About Me

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I am a medievalist and an adjunct college instructor in the humanities at Union College. My research includes medieval theologies of history, text/image relationships in visionary and mystical texts, and the writings of the twelfth-century Doctor of the Church, St. Hildegard of Bingen. I am also a translator of medieval Latin and German texts, especially as relate to my research. My translation of Hildegard's Book of Divine Works is available from Catholic University of America Press here. I completed a Master's in Medieval Studies at the University of Notre Dame in 2010, a Fulbright Fellowship in Germany in 2008, and a B.A. in Classics and German at Boston College in 2007.

Friday, December 16, 2011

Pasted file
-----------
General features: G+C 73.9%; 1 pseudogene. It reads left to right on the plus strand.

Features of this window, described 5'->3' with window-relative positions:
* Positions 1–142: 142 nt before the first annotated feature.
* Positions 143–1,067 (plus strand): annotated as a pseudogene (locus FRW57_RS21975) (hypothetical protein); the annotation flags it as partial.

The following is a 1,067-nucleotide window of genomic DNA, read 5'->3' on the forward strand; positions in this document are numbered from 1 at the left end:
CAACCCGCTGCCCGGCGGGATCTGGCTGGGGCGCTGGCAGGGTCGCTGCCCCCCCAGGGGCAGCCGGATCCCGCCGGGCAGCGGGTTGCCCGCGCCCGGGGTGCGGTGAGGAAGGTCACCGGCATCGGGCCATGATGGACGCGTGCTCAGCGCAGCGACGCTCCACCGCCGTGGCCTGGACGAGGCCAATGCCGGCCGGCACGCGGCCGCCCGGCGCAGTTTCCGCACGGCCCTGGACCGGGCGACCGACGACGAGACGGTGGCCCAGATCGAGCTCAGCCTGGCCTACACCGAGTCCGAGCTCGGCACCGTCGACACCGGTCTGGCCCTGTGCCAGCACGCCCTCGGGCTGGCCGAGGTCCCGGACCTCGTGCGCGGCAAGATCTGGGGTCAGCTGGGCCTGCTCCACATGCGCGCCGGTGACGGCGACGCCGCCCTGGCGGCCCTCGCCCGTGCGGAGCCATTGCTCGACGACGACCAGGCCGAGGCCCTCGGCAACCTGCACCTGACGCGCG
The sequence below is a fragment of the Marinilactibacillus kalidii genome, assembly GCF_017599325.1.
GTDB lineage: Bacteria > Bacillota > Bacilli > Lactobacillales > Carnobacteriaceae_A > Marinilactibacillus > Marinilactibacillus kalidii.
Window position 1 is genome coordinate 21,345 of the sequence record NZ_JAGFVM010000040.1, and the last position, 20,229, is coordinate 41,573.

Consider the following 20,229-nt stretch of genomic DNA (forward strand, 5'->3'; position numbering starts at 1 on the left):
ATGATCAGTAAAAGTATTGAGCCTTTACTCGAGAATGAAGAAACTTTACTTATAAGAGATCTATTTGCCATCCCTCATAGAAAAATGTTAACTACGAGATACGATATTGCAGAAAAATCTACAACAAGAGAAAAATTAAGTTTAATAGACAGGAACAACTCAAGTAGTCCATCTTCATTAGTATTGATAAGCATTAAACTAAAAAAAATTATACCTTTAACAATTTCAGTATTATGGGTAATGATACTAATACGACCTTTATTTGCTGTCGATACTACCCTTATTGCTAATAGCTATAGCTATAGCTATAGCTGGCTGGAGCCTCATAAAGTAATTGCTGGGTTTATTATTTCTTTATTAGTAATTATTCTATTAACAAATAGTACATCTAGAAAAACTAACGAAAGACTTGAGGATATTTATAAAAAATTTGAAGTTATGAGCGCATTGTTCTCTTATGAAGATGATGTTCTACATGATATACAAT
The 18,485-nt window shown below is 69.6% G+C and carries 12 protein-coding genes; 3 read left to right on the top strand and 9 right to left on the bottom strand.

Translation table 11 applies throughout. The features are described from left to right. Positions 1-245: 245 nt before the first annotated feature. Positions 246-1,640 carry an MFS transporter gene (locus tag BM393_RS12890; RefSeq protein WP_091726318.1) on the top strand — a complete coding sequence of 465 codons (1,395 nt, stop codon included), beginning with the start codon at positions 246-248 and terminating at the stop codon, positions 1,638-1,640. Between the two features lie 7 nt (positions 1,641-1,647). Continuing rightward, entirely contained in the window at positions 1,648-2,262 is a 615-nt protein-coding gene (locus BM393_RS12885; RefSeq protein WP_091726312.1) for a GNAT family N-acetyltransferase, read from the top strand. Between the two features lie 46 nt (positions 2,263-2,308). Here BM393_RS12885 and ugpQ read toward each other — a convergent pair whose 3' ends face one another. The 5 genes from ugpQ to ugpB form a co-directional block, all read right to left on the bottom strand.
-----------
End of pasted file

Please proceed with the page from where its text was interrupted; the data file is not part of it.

Hildegard of Bingen to be named Doctor of the Church

Portrait of Hildegard of Bingen.
Rupertsberg MS, fol. 1r.

Update: On May 10, 2012, Pope Benedict XVI formalized Hildegard of Bingen's saintly status in a process known as equivalent canonization, by which the Pontiff authorized the universal church to observe the veneration of a holy person (“Servant of God”) according to the rites of full canonization by inscription in the universal calendar of saints. Hildegard’s veneration within the dioceses of Germany was approved by what is now the Congregation for the Causes of the Saints in 1940, although her name appeared in the Roman Martyrologium beginning in the sixteenth century, and indulgences for local veneration in the Rhineland can be found throughout the later Middle Ages. Her feast day is September 17 (the date of her death in 1179). On May 27, in his Regina Caeli address for the Solemnity of Pentecost, Benedict announced that on October 7, 2012, Hildegard and St. John of Avila will join the thirty-three other Doctors of the Church, thirty men and three women.